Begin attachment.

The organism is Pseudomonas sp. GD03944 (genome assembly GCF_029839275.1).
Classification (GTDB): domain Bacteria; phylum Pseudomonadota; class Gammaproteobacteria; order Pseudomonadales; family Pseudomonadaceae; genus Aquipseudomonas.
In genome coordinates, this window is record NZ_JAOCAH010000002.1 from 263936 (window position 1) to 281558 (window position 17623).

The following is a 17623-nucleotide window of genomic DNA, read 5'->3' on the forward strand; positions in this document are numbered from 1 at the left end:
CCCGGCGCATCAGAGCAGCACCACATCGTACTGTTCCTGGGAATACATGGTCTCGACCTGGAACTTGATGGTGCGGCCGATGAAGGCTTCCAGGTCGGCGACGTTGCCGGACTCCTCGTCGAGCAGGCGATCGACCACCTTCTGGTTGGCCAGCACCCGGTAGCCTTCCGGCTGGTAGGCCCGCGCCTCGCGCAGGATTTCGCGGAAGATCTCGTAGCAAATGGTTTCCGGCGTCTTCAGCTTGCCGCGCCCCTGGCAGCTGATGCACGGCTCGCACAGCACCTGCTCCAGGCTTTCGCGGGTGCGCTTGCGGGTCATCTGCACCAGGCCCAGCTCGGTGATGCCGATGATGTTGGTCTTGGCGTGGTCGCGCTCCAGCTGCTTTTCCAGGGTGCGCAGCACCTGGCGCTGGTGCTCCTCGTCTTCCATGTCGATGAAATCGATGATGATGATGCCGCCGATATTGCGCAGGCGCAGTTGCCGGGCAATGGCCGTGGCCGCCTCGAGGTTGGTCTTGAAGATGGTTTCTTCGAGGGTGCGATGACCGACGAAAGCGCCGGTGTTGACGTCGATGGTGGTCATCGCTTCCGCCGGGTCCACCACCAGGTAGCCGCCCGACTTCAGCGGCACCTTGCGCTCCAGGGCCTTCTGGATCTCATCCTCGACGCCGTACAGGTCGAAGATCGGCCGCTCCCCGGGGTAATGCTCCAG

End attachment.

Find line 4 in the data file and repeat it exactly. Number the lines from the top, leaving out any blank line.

The following is a 17623-nucleotide window of genomic DNA, read 5'->3' on the forward strand; positions in this document are numbered from 1 at the left end: